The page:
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Euclid's proof of the infinitude of primes requires me to take an arbitrary finite set of primes and multiply them together. If I want to formalize this proof in Peano Arithmetic, I need to know that any finite set of numbers has a product. Carl Mummert's comment on Russell O'Connor's answer to this question points out that this is trickier than it sounds, since "finite" means "indexed by a natural number", which is not the same thing as "indexed by a standard natural number". So one needs an inductive definition of the product to prove it exists.

The obvious inductive definition is:

$$\prod_{k=1}^{S(n)}a_k = a_{S(n)}\prod_{k=1}^n a_k$$

where I write $S$ for "successor". Is this enough to fill the "gap" in Euclid's proof, or am I missing something? (I ask because, in the discussion linked above, there seems to be a hint that it's not quite this simple.)

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I think what you need is totality of exponentiation (to code tuples). –  Ricky Demer Sep 20 '11 at 21:10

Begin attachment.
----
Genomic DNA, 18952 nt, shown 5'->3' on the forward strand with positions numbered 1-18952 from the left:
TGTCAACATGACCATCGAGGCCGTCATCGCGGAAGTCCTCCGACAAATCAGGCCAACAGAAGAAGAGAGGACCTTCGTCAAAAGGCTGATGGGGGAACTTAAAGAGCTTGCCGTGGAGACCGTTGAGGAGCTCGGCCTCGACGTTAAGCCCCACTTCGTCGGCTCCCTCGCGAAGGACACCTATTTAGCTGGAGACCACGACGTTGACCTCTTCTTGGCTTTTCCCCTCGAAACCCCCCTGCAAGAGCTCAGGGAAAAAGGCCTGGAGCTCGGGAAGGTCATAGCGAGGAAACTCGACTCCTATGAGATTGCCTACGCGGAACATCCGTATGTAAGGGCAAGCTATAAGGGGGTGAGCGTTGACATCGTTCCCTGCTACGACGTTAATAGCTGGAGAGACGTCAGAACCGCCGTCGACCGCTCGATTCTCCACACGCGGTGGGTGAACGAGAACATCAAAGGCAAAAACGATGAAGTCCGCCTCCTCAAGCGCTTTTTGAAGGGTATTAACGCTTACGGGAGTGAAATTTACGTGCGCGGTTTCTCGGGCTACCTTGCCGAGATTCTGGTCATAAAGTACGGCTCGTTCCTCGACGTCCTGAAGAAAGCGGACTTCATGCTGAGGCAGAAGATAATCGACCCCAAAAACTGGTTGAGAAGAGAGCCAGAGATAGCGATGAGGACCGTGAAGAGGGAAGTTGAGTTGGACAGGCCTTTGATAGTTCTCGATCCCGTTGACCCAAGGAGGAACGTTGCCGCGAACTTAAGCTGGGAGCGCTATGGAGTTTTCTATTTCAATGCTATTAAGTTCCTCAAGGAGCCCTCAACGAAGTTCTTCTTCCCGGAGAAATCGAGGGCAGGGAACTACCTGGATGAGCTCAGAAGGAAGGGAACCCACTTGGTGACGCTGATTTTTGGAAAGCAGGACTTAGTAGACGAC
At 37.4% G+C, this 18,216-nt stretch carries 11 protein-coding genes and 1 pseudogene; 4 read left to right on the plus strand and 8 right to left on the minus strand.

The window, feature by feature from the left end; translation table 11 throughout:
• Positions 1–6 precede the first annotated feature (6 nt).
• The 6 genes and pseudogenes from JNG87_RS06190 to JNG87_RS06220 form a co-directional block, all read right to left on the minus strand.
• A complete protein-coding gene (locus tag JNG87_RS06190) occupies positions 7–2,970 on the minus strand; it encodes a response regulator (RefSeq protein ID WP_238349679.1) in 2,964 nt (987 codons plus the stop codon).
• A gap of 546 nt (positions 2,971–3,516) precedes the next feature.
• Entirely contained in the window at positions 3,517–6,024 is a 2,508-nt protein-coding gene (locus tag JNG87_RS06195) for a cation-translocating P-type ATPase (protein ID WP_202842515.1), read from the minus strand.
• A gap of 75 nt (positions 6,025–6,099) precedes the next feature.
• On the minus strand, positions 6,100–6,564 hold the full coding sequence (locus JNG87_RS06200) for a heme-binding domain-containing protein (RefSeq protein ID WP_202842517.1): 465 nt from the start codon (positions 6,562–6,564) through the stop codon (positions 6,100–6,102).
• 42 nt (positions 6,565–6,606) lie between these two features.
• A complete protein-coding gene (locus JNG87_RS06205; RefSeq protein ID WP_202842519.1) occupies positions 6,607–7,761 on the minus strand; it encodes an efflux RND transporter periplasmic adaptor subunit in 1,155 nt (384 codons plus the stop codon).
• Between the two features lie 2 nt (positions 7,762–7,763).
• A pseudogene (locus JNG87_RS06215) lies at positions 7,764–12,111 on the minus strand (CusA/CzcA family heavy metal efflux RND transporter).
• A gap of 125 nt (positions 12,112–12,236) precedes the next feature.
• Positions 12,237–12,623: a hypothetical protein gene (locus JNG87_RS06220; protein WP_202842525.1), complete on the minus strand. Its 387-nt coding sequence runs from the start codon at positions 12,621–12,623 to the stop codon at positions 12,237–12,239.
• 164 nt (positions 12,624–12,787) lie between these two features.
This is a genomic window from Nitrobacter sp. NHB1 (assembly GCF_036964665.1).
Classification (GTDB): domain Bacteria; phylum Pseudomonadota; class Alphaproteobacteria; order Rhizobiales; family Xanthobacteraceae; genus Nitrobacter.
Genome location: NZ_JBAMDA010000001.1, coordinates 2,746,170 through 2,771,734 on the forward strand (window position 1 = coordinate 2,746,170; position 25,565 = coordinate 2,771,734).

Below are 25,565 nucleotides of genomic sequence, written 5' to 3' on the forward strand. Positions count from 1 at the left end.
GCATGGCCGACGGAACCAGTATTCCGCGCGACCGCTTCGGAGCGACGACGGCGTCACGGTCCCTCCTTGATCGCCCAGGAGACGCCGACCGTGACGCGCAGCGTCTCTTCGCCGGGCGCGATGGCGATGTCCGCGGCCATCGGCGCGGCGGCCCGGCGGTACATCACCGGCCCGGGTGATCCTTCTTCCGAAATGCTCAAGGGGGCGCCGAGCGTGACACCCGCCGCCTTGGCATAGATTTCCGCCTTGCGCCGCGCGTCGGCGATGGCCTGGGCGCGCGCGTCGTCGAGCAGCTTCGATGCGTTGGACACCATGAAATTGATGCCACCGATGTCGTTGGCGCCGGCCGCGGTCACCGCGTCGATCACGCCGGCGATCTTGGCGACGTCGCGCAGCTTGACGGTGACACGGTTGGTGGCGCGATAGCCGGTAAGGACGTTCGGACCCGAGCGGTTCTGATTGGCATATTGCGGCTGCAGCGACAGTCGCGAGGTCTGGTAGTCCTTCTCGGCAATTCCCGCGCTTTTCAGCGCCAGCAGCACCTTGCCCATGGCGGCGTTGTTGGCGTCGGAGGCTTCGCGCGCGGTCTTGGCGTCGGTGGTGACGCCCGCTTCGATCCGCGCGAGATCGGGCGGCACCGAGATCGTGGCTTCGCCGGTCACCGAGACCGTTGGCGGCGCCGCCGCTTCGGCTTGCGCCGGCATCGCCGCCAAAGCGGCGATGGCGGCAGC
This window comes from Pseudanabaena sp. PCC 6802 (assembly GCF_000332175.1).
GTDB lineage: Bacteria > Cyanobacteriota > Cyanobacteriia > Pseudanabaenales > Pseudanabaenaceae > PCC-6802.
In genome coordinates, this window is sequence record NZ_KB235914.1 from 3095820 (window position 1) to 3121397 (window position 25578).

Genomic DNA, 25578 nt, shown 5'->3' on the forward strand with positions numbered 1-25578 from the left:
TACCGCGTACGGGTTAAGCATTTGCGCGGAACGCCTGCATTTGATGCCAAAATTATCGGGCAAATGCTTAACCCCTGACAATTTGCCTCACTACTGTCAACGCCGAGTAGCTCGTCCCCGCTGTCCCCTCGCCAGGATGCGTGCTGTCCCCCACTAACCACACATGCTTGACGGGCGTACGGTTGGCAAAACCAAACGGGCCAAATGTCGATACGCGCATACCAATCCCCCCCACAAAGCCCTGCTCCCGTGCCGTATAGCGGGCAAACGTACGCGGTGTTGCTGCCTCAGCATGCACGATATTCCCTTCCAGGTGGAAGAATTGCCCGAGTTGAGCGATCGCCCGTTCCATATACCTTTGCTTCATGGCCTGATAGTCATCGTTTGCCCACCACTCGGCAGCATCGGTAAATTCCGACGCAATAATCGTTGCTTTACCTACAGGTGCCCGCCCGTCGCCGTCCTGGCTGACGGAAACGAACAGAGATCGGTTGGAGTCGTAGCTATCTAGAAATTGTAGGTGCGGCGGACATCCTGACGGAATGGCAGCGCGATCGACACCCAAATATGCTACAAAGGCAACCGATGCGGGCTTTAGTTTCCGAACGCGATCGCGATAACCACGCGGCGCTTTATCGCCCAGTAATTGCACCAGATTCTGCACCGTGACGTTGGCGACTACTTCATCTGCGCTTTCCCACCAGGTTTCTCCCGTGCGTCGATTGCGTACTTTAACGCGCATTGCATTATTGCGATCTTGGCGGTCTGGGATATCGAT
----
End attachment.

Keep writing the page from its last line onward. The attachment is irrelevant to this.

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You need to be precise about what symbols you have in your version of PA. If you are using first order sentences concerning $+$, $\times$, $0$, $1$, $=$ etcetera, then it is quite a challenge to even represent the concept of a finite set of integers. I blogged about this at sbseminar.wordpress.com/2009/12/07/… If your notation lets you talk about finite sets, then life is easier and you can roughly do what you say. –  David Speyer Sep 20 '11 at 21:54
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IIRC the proof is formalized in even weaker theories e.g. $\mathsf{I\Delta_0}+Exp$. Coding finite sets is not difficult if you use a goof coding, e.g. write number in binary, add symbol 2 between them, read the resulting string in base 4. –  Kaveh Sep 20 '11 at 22:11
    
@Kaveh: I'm wondering -- why do you call it a "goof" coding? –  mike3 Sep 21 '11 at 1:30
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Mike: D and F are adjacent on US (and Canadian, since Kaveh is in Toronto) keyboards. –  François G. Dorais Sep 21 '11 at 1:36
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2 Answers

The definition of iterated product is the easy part of the proof, the bottleneck is elsewhere. Even quite weak theories of bounded arithmetic, such as PV (this is an open theory with function symbols for polynomial-time functions), can prove that the product of a sequence of natural numbers exists (and is divisible by each element of the sequence), by formalizing the usual inductive definition in a straightforward way.